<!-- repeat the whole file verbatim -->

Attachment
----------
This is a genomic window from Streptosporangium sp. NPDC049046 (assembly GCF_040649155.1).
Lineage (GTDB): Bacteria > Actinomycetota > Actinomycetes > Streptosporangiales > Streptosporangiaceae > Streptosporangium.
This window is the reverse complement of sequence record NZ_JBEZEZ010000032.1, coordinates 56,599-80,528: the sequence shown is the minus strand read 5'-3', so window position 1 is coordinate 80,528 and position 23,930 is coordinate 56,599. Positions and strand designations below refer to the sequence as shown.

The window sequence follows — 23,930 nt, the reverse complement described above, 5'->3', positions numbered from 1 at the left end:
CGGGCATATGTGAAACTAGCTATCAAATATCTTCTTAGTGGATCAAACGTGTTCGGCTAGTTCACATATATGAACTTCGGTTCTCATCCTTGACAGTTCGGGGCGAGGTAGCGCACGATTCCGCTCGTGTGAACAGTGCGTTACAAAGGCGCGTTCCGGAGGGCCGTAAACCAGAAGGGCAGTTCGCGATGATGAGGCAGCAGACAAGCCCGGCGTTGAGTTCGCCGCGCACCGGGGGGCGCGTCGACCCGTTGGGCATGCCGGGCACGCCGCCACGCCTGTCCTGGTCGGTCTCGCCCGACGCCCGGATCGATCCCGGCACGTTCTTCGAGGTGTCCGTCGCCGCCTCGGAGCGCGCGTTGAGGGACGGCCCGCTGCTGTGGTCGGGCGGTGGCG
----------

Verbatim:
This is a genomic window from Streptosporangium sp. NPDC049046 (assembly GCF_040649155.1).
Lineage (GTDB): Bacteria > Actinomycetota > Actinomycetes > Streptosporangiales > Streptosporangiaceae > Streptosporangium.
This window is the reverse complement of sequence record NZ_JBEZEZ010000032.1, coordinates 56,599-80,528: the sequence shown is the minus strand read 5'-3', so window position 1 is coordinate 80,528 and position 23,930 is coordinate 56,599. Positions and strand designations below refer to the sequence as shown.

The window sequence follows — 23,930 nt, the reverse complement described above, 5'->3', positions numbered from 1 at the left end:
CGGGCATATGTGAAACTAGCTATCAAATATCTTCTTAGTGGATCAAACGTGTTCGGCTAGTTCACATATATGAACTTCGGTTCTCATCCTTGACAGTTCGGGGCGAGGTAGCGCACGATTCCGCTCGTGTGAACAGTGCGTTACAAAGGCGCGTTCCGGAGGGCCGTAAACCAGAAGGGCAGTTCGCGATGATGAGGCAGCAGACAAGCCCGGCGTTGAGTTCGCCGCGCACCGGGGGGCGCGTCGACCCGTTGGGCATGCCGGGCACGCCGCCACGCCTGTCCTGGTCGGTCTCGCCCGACGCCCGGATCGATCCCGGCACGTTCTTCGAGGTGTCCGTCGCCGCCTCGGAGCGCGCGTTGAGGGACGGCCCGCTGCTGTGGTCGGGCGGTGGCG